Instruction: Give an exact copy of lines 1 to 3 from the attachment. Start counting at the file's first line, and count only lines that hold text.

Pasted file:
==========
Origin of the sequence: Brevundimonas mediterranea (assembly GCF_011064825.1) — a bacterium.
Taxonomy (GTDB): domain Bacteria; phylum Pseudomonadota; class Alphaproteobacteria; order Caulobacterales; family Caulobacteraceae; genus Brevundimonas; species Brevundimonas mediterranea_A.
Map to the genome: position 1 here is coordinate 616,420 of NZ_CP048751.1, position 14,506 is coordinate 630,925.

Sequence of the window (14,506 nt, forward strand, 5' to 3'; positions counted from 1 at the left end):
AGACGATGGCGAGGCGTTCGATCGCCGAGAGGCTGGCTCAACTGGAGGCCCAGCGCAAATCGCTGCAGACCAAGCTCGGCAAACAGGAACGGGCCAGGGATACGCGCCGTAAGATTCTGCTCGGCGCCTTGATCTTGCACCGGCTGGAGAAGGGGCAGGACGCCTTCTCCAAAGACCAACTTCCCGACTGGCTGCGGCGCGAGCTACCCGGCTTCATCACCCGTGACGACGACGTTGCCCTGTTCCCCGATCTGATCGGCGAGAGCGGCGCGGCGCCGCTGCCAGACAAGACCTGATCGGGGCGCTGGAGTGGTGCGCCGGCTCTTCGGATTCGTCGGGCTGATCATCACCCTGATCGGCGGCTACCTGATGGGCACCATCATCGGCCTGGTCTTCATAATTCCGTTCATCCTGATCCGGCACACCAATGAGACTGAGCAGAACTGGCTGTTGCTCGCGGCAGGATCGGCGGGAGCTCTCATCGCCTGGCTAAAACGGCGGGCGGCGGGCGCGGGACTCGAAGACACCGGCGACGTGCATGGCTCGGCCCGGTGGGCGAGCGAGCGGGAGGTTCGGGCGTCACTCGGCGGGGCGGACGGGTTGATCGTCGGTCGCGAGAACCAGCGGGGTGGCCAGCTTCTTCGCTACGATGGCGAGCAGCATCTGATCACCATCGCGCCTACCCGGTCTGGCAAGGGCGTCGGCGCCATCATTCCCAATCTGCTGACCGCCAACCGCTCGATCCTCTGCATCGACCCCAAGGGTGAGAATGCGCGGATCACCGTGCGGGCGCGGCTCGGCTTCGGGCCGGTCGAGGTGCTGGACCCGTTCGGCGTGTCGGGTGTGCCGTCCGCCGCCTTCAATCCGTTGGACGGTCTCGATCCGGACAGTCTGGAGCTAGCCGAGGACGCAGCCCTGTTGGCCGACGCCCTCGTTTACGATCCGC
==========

Origin of the sequence: Brevundimonas mediterranea (assembly GCF_011064825.1) — a bacterium.
Taxonomy (GTDB): domain Bacteria; phylum Pseudomonadota; class Alphaproteobacteria; order Caulobacterales; family Caulobacteraceae; genus Brevundimonas; species Brevundimonas mediterranea_A.
Map to the genome: position 1 here is coordinate 616,420 of NZ_CP048751.1, position 14,506 is coordinate 630,925.